The Muse is a harsh mistress.

A few thoughts on that elusive, but definitely popular, art myth.

Do you believe in a muse? This question is mostly rhetorical and mostly for writers, but you can think about it even if you’re not one.

I used to think the idea was ludicrous. I mean, I’m the one churning out the words, aren’t I ‘in charge’?

Maybe it’s because I’m superstitious, maybe it’s because I’ve been at this long enough to know (or feel I know) now, but I totally believe in the idea of a muse. A not-entirely-rational entity (or energy) that helps spur creative activity.

I know some of you out there, especially those who didn’t read my post about The Secret, are probably thinking, “Visualization! Manifestation! Spirit guides!” That’s all very well and good, and I’m comfortable with the possibility of those things, too, but in my experience The Muse is something different entirely.

Example:  just the other day, I’d really been struggling on a short story, tooling away at it for the better part of four days, and all of a sudden, not only do I feel it’s going great, or, at least, better, because it’s going somewhere, but I suddenly have a bolt from the blue solution to a plot problem (specifically, the absence of one) in a separate piece I’d been frustrated by.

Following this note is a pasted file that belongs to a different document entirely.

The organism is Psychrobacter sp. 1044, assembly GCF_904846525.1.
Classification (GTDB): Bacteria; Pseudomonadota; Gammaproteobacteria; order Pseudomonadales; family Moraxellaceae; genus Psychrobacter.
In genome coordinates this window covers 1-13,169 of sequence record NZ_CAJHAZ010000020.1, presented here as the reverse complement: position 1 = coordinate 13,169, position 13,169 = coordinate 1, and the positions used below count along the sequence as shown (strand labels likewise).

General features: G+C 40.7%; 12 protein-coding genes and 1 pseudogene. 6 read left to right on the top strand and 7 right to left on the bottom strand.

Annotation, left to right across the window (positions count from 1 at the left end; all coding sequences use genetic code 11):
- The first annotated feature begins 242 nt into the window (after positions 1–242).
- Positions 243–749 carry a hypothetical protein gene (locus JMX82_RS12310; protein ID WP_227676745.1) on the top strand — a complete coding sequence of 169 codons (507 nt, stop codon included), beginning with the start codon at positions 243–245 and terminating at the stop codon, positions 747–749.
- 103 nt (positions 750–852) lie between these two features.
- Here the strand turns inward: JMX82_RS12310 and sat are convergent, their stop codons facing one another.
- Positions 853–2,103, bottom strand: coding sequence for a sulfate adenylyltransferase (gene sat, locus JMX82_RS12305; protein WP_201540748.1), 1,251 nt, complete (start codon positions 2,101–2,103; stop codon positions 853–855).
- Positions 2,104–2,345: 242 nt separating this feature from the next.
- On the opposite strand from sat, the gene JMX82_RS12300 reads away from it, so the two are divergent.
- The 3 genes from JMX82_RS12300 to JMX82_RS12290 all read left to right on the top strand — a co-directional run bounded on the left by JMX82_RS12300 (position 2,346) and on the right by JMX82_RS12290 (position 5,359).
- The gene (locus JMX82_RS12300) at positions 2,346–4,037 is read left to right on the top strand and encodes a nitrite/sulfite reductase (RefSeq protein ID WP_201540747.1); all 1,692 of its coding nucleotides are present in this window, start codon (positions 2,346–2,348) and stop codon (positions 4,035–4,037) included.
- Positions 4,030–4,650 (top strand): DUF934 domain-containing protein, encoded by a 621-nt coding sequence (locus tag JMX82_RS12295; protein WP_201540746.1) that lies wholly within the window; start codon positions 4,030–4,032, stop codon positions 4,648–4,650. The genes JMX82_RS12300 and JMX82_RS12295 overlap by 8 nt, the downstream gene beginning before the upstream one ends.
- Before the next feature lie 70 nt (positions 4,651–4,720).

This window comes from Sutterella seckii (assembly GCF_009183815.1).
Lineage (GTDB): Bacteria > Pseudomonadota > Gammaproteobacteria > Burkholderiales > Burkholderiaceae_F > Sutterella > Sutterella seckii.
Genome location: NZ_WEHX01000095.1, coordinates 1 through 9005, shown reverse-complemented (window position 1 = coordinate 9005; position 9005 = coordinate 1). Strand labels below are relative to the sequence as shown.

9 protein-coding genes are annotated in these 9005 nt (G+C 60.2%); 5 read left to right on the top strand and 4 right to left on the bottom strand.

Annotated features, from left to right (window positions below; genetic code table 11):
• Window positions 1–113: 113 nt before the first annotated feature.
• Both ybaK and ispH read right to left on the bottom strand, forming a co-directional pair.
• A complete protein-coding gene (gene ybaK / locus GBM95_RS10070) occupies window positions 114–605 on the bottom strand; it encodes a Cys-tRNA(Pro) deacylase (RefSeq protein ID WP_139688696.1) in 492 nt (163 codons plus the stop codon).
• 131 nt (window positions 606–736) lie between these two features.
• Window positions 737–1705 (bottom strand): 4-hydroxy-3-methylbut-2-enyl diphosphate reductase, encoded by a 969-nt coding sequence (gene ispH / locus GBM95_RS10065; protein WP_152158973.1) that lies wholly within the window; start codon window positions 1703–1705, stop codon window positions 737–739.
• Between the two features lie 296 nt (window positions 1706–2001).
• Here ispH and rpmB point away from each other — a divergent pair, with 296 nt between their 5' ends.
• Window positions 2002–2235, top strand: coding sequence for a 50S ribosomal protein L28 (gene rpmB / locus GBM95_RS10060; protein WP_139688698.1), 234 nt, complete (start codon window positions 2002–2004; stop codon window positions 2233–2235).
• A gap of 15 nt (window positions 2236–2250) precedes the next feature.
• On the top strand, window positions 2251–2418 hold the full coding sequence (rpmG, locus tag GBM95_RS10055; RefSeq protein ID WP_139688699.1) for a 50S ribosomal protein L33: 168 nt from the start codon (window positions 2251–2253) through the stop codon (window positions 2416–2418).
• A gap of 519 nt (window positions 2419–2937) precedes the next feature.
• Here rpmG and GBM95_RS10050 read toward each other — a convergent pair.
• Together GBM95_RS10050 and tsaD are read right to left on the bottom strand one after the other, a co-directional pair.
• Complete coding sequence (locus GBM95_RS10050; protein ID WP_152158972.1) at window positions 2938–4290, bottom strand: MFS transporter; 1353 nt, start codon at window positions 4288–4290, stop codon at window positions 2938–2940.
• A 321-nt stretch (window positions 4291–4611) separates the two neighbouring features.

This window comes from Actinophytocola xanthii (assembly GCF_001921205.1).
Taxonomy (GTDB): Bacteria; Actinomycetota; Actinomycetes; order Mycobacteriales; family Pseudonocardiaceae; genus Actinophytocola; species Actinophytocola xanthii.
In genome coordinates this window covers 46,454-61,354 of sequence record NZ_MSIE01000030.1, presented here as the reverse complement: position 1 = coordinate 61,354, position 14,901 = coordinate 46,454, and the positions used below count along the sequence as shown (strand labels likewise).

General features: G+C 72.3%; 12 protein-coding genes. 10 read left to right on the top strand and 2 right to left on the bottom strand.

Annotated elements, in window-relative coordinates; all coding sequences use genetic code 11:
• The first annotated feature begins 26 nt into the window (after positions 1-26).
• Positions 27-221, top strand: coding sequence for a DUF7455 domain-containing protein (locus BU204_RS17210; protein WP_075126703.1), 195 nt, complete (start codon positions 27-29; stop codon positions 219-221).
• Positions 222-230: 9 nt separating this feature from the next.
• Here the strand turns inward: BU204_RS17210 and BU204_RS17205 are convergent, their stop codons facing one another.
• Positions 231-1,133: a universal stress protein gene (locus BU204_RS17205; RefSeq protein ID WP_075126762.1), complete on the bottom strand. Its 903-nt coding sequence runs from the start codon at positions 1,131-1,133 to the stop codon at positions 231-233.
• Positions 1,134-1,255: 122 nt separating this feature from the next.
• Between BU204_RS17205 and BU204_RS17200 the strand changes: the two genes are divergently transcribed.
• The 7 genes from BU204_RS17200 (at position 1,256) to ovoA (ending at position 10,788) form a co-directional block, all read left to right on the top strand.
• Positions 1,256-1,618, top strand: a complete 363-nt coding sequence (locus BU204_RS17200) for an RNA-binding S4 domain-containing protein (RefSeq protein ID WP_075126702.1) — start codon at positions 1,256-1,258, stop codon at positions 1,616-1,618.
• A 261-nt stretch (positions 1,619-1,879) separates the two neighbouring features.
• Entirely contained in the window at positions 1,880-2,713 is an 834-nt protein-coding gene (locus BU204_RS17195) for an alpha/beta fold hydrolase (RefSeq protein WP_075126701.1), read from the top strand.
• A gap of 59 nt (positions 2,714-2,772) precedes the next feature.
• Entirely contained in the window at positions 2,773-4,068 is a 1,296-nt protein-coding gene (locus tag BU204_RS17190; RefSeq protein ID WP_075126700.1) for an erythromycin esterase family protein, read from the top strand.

Felt pretty Muse-y to me.

The hallmark of Muse-related phenomena (for moi) is spontaneous bouts of revitalization for my otherwise burned out brain. The other big clue that Muse has returned or is now paying attention would be those eureka moments when my writing issues suddenly sort themselves out in ways I’m sure I couldn’t have achieved on my own.

At this point, I’m sure some of you are also going, “Right brain! Right brain activity.” I get that, I really do. I also used to annoy other writers in workshops by following those kinds of sentiments with others like, “I really don’t enjoy romanticizing the creative process.” Yeah. That got old.

And lemme tell you something else—don’t ignore your muse. And don’t be throwing away or otherwise neglecting to at least try to give her generous help the facility it needs on page or screen. That? Never goes anywhere good.

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